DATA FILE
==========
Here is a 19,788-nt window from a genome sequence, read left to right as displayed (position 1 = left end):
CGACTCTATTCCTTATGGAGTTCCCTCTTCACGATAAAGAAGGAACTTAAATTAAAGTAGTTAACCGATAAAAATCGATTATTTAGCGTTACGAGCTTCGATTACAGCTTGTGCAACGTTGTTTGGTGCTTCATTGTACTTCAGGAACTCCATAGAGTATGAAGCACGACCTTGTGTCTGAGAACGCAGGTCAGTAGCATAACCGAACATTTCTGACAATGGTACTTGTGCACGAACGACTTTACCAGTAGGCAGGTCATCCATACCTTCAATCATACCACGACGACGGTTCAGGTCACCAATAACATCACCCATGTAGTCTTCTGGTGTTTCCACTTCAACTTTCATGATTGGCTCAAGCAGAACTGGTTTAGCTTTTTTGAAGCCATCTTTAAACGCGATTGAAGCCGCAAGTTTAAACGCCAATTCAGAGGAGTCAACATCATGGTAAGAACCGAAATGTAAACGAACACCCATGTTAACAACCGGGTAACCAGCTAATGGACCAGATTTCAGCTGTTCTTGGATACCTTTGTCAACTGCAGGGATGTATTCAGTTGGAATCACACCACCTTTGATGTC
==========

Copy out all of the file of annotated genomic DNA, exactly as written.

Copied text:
Here is a 19,788-nt window from a genome sequence, read left to right as displayed (position 1 = left end):
CGACTCTATTCCTTATGGAGTTCCCTCTTCACGATAAAGAAGGAACTTAAATTAAAGTAGTTAACCGATAAAAATCGATTATTTAGCGTTACGAGCTTCGATTACAGCTTGTGCAACGTTGTTTGGTGCTTCATTGTACTTCAGGAACTCCATAGAGTATGAAGCACGACCTTGTGTCTGAGAACGCAGGTCAGTAGCATAACCGAACATTTCTGACAATGGTACTTGTGCACGAACGACTTTACCAGTAGGCAGGTCATCCATACCTTCAATCATACCACGACGACGGTTCAGGTCACCAATAACATCACCCATGTAGTCTTCTGGTGTTTCCACTTCAACTTTCATGATTGGCTCAAGCAGAACTGGTTTAGCTTTTTTGAAGCCATCTTTAAACGCGATTGAAGCCGCAAGTTTAAACGCCAATTCAGAGGAGTCAACATCATGGTAAGAACCGAAATGTAAACGAACACCCATGTTAACAACCGGGTAACCAGCTAATGGACCAGATTTCAGCTGTTCTTGGATACCTTTGTCAACTGCAGGGATGTATTCAGTTGGAATCACACCACCTTTGATGTC